TAMAYA — Gov. Michelle Lujan Grisham, state education leaders, and dozens of leaders from sovereign Native American tribes, nations, and pueblos in New Mexico came together for the two-day Government-to-Government Summit held last week.
“Meaningful government-to-government relations are paramount in our shared mission to ensure Native American students are receiving the education they deserve,” Gov. Lujan Grisham said. “These meetings are always incredibly productive, and I’m grateful to tribal leadership for their steadfast partnership in the education space.”
The Semi-Annual Government-to-Government Indian Education Summit was held last week at the Santa Ana Star Casino Hotel. It explored solutions and opportunities to improve outcomes for Native American students statewide. Last school year, 47,463 Native American students were enrolled in K-12 schools, 13,704 Native American students were enrolled in a New Mexico college, and 6,427 Native American children were enrolled in early childhood care programs and services.
“I am dedicated to listening to tribal leaders to make sure that we are building what is identified as priorities in terms of student educational opportunities and outcomes,” Public Education Department Secretary Arsenio Romero said. “The Governor and all the education leaders are in lockstep on the critical nature of that mission.”
“As we work to strengthen efforts to improve education for New Mexico’s Native American students, the Indian Affairs Department remains committed to fostering productive and innovative partnerships with tribal leadership, tribal education experts, families, and state agencies,” Cabinet Secretary Designate James R. Mountain said.
The Early Childhood Education and Care, Public Education, Higher Education and Indian Affairs departments participated in the meetings, presentations and panel discussions, including updates on this year’s legislative session.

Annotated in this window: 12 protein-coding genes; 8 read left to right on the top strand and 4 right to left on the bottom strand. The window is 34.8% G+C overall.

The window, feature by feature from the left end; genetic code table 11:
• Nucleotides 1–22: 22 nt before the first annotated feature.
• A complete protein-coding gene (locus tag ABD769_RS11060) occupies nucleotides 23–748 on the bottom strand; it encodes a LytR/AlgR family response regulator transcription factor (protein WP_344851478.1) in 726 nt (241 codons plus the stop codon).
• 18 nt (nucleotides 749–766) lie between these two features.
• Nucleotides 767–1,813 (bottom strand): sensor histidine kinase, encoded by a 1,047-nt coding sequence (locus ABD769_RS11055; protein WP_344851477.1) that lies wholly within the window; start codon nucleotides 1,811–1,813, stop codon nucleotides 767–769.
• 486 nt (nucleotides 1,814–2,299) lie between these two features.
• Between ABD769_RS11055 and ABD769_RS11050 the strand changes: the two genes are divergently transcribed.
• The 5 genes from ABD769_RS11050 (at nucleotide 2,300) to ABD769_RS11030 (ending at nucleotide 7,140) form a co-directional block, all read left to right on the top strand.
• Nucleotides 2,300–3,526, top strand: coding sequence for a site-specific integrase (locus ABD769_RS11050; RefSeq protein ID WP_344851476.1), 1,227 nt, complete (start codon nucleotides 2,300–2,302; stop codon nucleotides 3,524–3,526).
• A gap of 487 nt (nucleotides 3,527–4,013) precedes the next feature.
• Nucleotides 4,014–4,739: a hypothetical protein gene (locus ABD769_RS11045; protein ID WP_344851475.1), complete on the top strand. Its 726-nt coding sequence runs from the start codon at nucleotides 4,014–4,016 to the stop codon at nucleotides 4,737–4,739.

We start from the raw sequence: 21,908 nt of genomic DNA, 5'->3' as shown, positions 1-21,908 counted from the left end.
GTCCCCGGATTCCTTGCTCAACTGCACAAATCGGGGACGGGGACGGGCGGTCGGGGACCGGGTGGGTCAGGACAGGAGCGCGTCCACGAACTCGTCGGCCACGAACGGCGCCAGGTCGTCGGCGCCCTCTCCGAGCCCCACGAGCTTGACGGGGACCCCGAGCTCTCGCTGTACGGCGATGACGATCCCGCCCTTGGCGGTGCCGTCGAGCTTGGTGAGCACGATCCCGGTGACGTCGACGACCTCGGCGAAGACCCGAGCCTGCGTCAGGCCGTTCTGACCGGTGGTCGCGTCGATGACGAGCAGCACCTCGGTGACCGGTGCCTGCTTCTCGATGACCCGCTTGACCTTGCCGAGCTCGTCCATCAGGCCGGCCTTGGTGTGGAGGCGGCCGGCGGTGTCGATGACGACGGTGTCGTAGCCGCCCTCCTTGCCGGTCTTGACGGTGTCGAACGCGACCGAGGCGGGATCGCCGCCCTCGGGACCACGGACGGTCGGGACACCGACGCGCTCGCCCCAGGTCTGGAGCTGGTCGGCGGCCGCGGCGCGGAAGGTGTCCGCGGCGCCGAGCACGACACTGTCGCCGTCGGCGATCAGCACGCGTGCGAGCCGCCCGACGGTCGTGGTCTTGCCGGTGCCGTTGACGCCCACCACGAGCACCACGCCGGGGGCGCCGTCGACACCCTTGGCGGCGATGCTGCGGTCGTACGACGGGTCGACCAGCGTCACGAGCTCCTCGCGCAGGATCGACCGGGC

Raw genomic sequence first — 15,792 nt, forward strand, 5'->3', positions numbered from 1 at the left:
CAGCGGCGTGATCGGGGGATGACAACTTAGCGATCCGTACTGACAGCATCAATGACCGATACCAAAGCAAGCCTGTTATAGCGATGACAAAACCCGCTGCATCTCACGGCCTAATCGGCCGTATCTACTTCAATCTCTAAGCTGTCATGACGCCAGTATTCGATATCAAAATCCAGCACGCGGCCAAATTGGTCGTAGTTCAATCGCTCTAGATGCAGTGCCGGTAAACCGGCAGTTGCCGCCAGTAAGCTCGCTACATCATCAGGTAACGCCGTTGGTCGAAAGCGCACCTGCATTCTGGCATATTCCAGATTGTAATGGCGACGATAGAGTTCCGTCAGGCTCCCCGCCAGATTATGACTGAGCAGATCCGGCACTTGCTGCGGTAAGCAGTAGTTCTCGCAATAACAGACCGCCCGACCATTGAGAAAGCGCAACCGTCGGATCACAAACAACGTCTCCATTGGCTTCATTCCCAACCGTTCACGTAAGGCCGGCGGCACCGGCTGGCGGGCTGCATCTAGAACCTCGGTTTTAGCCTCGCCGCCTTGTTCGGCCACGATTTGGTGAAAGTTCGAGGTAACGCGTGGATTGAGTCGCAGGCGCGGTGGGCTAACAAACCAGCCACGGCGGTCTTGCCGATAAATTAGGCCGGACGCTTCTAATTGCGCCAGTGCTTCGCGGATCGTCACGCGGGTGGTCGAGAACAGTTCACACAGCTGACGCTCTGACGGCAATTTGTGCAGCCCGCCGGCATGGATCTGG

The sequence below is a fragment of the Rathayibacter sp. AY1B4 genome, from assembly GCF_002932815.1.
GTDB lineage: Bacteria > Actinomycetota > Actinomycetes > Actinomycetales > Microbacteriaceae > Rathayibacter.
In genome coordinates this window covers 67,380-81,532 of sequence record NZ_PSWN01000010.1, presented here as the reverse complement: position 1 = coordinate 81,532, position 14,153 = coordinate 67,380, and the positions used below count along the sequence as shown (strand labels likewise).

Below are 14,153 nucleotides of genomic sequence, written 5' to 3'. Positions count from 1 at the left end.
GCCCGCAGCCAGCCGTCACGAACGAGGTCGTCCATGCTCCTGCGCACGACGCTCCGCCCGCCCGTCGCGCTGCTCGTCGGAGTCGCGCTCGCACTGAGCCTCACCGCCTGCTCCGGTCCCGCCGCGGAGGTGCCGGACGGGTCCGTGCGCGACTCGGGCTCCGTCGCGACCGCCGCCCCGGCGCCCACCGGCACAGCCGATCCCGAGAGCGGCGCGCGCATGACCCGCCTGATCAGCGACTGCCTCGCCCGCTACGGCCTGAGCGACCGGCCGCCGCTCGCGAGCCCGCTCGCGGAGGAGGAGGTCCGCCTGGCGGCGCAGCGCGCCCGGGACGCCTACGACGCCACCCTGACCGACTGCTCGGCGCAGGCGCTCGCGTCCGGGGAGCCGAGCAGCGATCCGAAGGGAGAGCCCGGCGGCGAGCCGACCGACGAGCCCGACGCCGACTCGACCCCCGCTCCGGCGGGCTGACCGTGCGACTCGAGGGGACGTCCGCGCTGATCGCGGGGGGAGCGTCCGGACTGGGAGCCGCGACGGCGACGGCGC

“ECECD is honored to continue its partnership with the 23 pueblos, tribes, and nations and look forward to supporting the unique educational priorities of each community,” ECECD Cabinet Secretary Elizabeth Groginsky said. “We know that culturally and linguistically relevant early education and care is vital to ensuring that Native American families and children are thriving. We are excited about the Legislature’s expanded investments in Tribal early education, and look forward to working in consultation with Tribal education departments to increase access for thousands of Native American families to programs and services, prenatal to age five, that reflect their culture, language, and values.”
“The New Mexico Higher Education Department went into this year’s legislative session with our sights set on measures that directly benefit Native American students, educators, and communities, and with the strong support of Gov. Lujan Grisham and Tribal partners, we delivered,” Higher Education Secretary Stephanie M. Rodriguez said. “With full, recurring funding for the Opportunity Scholarship, substantial investments in the Tribal College Dual Credit Program, capital outlay dollars at Tribal colleges, and $2.25 million to establish two statewide technical assistance centers, we are empowering Native American students and families to be successful from cradle to career.”
Gov. Lujan Grisham is dedicating $51.6 million to Native American education in FY24, starting from birth to career. The Indian Education Fund received an investment of $20 million, the Early Childhood Education and Care Department received additional funds for the Tribal Investment Strategy, and Native American students will have continued access to tuition-free college through the Opportunity Scholarship. Additionally, the state enacted the Tribal Education Technical Assistance Centers Act with support from Tribal leaders, and the new law will support tribal entities.